Penelope Rance

My UX research & design ramblings

UXPA - Designing the Future We Want - World Usability Day 2019

14th November is World Usability Day with lots of events across the world, and I joined UXPA at the FarFetch offices for a panel discussion on ‘Designing the Future We Want’, this years theme.

The panel consisted of Yolanda Olivas from FarFetch, Sandra Gonzalez from Not On The High Street and UX 4 Change, Melanie Yencken from Google, and Magola Mips from Macmillan Cancer Support.

This year's events are based round the UN's sustainable development goals and so a lot of the questions included these themes.

Our panel started by introducing themselves.

Yolanda started by stating that user centred design does not work anymore, she thinks we need to look higher and broader. She has created an ecosystem design team to do just this.

Sandra said that she thinks a good way to understand where people are at is to ask them what problems they are trying to solve. The problem she is trying to solve is how to bring the UX community and non-profits together.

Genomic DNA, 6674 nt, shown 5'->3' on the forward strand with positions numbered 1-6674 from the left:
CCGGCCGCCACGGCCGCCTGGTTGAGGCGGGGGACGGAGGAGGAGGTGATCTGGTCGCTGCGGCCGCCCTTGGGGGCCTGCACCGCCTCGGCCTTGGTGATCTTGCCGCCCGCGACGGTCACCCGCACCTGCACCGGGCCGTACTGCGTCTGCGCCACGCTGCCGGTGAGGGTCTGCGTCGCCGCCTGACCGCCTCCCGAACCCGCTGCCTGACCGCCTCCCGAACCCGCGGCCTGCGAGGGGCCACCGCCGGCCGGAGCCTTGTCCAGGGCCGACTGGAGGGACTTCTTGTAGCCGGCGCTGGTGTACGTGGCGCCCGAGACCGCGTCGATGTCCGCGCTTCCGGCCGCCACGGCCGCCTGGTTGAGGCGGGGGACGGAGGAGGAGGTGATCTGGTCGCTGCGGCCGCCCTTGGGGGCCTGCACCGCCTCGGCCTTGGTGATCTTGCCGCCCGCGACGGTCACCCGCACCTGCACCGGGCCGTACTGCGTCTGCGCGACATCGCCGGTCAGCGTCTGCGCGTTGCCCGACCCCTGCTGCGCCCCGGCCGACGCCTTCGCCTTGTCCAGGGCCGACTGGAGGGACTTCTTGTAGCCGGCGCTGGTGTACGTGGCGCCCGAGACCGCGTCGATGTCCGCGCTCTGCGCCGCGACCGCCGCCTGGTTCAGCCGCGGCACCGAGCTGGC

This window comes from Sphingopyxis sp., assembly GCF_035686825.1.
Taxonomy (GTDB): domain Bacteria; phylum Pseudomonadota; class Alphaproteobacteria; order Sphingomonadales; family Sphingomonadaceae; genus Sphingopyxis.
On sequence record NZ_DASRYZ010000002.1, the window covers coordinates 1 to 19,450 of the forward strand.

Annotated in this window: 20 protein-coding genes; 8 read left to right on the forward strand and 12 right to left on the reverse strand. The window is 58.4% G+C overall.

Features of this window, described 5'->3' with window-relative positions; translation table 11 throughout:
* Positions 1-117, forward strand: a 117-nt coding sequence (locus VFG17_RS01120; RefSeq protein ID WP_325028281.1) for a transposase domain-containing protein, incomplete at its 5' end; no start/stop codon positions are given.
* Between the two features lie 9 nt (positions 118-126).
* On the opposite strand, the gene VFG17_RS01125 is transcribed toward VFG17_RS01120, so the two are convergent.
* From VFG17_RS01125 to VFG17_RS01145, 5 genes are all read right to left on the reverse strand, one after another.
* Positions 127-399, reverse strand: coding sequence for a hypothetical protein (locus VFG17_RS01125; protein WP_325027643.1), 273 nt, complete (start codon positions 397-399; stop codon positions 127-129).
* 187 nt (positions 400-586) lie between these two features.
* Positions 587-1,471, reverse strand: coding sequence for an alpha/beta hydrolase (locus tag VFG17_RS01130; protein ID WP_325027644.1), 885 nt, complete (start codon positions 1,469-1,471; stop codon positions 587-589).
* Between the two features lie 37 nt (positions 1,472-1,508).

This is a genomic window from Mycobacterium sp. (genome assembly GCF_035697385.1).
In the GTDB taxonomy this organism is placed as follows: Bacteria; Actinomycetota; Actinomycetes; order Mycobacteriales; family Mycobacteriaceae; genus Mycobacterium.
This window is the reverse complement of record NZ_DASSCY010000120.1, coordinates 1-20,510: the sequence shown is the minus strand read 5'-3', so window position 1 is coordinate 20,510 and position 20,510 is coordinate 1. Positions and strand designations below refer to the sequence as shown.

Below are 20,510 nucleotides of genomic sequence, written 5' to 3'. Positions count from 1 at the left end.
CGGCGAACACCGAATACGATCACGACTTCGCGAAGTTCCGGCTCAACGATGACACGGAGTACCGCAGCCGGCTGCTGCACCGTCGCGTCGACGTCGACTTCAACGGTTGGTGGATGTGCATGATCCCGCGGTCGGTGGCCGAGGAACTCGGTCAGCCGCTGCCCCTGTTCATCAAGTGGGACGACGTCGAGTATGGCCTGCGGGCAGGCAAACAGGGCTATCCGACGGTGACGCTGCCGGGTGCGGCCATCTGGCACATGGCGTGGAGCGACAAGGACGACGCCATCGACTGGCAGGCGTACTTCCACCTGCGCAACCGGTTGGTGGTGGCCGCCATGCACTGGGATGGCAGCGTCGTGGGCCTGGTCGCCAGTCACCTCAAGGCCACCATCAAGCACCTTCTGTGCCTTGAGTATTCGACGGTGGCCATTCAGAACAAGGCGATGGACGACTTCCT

Melanie is very interested in digital wellbeing and the effect it will have on our lives.

And Magola asked us how can we be good ancestors?

The discussion itself covered many different subjects but the main topics I took away included:

  • The fact that as designers and developers etc working in tech but also as human beings we hold incredible power and responsibility.
  • We are finally awakening to the issues that come with ‘failing fast and breaking things’ and realising that we need to take more time and look at the bigger picture.
  • Of course it should not just be the UX designers who are held responsible but maybe we have insights that others do not.
  • Technology is neither good or bad, it is what you do with it that makes it so. It is our responsibility to think about how those bad actors might use it in negative ways and so make it much harder for them to do this.
  • We are so privileged to work in this sector with so much power and influence across the world, we must do the best we can for the people who use the products we create.

It was a thought provoking evening that could have been quite negative but actually made me feel positive that people in tech are getting to grips with the wicked problems, and are finally starting to grasp the complexity of designing for everyone.

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